• 2012 PREDICTION:  a few galleries will begin to explore the latest feature of retail marketing ie multi-channel marketing (eg see it online, order it and pick it up in the store of your choice OR see it in a store and order it and have it delivered to your home).  My gut instinct says that this is a good idea for art - but probably rather difficult to do well.  
  • The major art competitions and national art societies will need to work hard at reducing exhibition costs for artists if the exhibit is at some distance from home.  To be successful exhibitions need good quality art and for artists to make submissions they need to have a sense they are not wastng money.  New initiatives at the end of 2011 look promising - especially screening of entries via digital image - but there's scope to do more
The bottom line for any artist looking for a gallery should be to ask these questions:
  • Is it technologically competent?  Does it have a decent website?  Does it have a blog?
  • Does the gallery market online in a way which will attract repeat visitors eg opportunities to subscribe; regular blog posts; posts which give customers insights into the artists way of creating work
  • Does it go to good quality art fairs?
The Making A Mark Poll (August 2011)
What's the main way you've sold art in the last 12 months?
(right click the image and open in new tab to see a larger image)
Selling Art Online

See What's the MAIN way you have sold art in the last 12 months? (Poll results)

My predictions for 2011 - and what actually happened
  • 2011 PREDICTION: Regulation will get to grips with business practices online - improving compliance with tax law and reducing the scope for lost taxation - I've not heard anybody moaning so I'm wondering whether the tax people have bigger fish to fry!
  • 2011 PREDICTION: Etsy and Zazzle will continue to rule the roost in relation to sales - no change on this front - both are way out in front
Prospects for 2012
  • 2012 PREDICTION:  engaging with prospects and developing customer loyalty will become major priorities for all those seeking sales of their art online.  Those doing well may well be those who excel in this area rather than their art technique
  • 2012 PREDICTION:  artists will develop/improve their branding and how artists present themselves to the world  To be memorable involves more than just painting a great painting.  
Artists wanting fodder for their thought processes may well find sustenance in my collection of "resources for artists" websites - which can all be found in How to sell art online.

Art shops and Art supplies

My predictions for 2011 - and what actually happened
  • 2011 PREDICTION: more and more high street stores which stock less and less ACCURATE - the craft hobbyists are taking over.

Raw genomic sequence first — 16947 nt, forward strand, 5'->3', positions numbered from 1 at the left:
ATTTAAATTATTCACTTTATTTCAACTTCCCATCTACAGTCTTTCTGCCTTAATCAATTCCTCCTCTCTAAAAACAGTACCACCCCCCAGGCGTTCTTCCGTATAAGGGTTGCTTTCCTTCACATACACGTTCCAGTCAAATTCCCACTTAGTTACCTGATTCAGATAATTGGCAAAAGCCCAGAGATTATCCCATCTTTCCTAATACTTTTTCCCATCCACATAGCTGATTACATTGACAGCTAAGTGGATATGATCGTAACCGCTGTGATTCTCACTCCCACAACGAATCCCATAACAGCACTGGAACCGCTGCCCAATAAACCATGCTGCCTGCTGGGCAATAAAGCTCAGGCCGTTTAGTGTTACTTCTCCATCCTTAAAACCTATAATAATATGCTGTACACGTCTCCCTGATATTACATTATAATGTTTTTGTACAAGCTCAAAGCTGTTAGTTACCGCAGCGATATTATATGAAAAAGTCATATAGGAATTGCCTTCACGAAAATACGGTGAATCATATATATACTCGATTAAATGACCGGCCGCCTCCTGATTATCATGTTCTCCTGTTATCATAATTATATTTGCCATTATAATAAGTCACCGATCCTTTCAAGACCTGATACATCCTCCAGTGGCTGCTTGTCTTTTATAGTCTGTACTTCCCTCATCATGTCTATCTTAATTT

• 2011 PREDICTION: a fairly healthy online market which endures price competition - online suppliers don't seem to be squeaking although I imagine they're doing sensible things like looking at the cost of the stock they hold and ways of improving what they have to offer in order to keep the customer
  • 2011 PREDICTION: a very few specialist shops which are like an oasis in a desert - well the ones I know are still going!  I feel more and more strongly that it's our duty to patronise the really good art shops if we want to keep them
Prospects for 2012
  • 2012 PREDICTION: highly specialised shops will remain popular but will also be vulnerable to the recession
  • 2012 PREDICTION: more suppliers will copy those who already embrace social media as a means of communicating easily with customers

and finally - Artists passing on

We lost a number of significant artists in 2011 - and it seems appropriate to remember who they were
  • July: 
    • Cy Twombley - an American living in Italy and regarded as a considerable painter by many - obituary.  
    • Lucian Freud - Britain's greatest painter of recent times, he redefined portraiture - obituary
  • August: David Measures - a wildlife artist who kept detailed field diaries and who was held in great regard by his peers - obituary
  • September:  Richard Hamilton - some refer to him as the inventor of pop art - obituary
  • October:  Adrian Berg RA - painter of gardens and trees obituary
  • November: Margaret Olley - an Australian painter of exuberant still lifes in domestic interiors who was a declared national treasure and twice the subject of portraits winning the Archibald Prize  obituary
  • [UPDATE 27.12.11]  December:  Helen Frankenthaler - a second generation abstract expressionist who initiated the colour field movement - obituary